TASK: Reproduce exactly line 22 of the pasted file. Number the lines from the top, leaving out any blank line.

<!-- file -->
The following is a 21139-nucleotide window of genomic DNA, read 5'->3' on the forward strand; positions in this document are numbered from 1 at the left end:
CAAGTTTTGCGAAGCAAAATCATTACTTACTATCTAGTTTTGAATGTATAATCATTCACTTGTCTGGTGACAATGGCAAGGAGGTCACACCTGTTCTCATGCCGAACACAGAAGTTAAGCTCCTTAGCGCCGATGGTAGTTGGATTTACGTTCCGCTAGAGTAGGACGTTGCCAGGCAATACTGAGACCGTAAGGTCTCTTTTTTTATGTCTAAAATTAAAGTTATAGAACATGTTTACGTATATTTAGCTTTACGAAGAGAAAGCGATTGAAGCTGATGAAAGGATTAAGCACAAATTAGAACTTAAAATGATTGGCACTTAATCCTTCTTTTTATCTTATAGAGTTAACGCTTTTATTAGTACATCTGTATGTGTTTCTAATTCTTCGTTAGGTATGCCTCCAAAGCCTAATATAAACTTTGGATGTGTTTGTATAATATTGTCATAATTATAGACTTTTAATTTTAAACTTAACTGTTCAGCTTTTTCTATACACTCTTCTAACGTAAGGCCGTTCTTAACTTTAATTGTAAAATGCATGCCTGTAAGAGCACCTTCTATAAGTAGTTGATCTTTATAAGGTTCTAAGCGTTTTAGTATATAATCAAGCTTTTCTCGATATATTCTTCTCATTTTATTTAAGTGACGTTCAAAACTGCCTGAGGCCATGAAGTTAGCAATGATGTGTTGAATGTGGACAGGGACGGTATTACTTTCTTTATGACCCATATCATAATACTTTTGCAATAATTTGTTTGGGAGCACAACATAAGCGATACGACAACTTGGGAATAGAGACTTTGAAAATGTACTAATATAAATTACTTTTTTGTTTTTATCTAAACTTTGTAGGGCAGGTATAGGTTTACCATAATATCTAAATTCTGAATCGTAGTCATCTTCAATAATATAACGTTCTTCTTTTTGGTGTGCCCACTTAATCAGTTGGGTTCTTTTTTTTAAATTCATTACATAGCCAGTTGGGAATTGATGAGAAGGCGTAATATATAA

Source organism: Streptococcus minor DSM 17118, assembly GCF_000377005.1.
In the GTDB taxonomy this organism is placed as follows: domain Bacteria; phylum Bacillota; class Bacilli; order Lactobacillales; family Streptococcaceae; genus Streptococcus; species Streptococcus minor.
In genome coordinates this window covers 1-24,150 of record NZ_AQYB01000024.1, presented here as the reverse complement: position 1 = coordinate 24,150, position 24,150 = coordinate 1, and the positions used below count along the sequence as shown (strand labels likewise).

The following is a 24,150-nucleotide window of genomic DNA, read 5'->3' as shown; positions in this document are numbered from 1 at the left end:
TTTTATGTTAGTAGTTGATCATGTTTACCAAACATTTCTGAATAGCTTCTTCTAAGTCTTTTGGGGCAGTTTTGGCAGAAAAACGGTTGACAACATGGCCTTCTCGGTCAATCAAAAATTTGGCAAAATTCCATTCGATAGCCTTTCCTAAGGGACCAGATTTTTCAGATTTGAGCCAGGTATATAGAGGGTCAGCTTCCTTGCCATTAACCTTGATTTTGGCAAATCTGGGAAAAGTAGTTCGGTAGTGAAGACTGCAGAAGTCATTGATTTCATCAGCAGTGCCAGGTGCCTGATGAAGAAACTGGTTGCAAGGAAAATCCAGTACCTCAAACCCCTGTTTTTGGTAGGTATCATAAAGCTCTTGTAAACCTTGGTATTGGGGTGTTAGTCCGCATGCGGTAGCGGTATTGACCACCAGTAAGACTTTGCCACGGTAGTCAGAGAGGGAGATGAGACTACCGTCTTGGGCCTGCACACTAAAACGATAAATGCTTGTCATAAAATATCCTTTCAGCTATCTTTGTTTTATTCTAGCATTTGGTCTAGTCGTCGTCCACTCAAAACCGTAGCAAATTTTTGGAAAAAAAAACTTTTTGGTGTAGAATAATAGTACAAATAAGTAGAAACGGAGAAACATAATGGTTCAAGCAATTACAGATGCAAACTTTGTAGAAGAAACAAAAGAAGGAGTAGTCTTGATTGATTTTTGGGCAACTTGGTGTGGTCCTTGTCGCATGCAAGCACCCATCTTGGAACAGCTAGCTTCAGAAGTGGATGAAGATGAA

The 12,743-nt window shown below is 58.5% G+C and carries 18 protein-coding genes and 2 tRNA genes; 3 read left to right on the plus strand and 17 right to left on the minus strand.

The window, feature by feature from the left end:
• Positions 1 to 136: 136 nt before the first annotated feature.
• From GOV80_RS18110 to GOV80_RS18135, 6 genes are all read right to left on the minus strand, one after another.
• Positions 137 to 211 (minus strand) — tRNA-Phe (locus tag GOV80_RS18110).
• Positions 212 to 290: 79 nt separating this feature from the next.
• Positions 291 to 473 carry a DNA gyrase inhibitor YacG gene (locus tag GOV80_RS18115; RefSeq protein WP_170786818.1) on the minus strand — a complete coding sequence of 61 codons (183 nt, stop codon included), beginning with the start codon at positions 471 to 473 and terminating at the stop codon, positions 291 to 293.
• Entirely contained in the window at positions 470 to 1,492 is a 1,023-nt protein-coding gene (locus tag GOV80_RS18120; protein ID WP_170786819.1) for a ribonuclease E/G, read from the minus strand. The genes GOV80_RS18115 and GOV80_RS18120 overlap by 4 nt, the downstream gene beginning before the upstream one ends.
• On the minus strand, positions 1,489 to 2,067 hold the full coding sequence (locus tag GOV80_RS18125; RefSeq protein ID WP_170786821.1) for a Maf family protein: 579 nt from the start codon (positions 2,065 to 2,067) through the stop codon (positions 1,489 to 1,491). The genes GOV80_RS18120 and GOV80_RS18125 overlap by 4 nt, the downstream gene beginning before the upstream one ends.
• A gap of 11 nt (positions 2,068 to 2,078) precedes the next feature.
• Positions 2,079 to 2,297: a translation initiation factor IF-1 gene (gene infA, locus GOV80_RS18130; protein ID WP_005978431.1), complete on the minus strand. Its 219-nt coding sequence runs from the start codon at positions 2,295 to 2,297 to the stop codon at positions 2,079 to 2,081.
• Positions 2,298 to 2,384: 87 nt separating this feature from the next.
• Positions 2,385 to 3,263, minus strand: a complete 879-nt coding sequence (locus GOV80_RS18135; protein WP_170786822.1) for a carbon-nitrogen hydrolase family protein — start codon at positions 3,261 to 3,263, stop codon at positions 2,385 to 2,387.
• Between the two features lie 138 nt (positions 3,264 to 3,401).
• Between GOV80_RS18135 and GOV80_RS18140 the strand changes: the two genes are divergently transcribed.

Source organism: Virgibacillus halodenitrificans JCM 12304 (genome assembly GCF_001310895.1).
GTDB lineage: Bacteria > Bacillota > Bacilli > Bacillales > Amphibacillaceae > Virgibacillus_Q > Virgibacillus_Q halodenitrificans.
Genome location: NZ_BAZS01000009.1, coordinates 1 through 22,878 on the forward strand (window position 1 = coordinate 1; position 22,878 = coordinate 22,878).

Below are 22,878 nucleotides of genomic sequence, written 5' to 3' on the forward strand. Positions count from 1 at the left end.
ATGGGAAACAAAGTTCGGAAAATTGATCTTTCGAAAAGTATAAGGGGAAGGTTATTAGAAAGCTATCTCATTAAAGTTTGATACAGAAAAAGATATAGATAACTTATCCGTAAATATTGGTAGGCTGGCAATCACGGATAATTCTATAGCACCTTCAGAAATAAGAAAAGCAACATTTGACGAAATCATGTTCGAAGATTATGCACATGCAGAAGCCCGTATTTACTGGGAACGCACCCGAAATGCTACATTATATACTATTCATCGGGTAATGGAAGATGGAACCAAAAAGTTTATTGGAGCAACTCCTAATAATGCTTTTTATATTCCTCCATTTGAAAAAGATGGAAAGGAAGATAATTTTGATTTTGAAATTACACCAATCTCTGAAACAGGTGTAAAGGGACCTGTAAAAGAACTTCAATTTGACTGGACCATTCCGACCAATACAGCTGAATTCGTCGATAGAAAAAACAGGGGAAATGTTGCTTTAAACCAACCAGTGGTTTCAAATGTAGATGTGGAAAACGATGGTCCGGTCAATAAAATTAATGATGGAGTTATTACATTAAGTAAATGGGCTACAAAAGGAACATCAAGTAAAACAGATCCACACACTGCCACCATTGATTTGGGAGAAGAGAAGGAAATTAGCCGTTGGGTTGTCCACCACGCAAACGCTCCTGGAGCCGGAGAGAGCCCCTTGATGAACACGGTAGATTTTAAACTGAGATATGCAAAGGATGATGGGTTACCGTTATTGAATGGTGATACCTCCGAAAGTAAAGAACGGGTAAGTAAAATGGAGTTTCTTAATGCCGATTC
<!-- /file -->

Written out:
• Between GOV80_RS18135 and GOV80_RS18140 the strand changes: the two genes are divergently transcribed.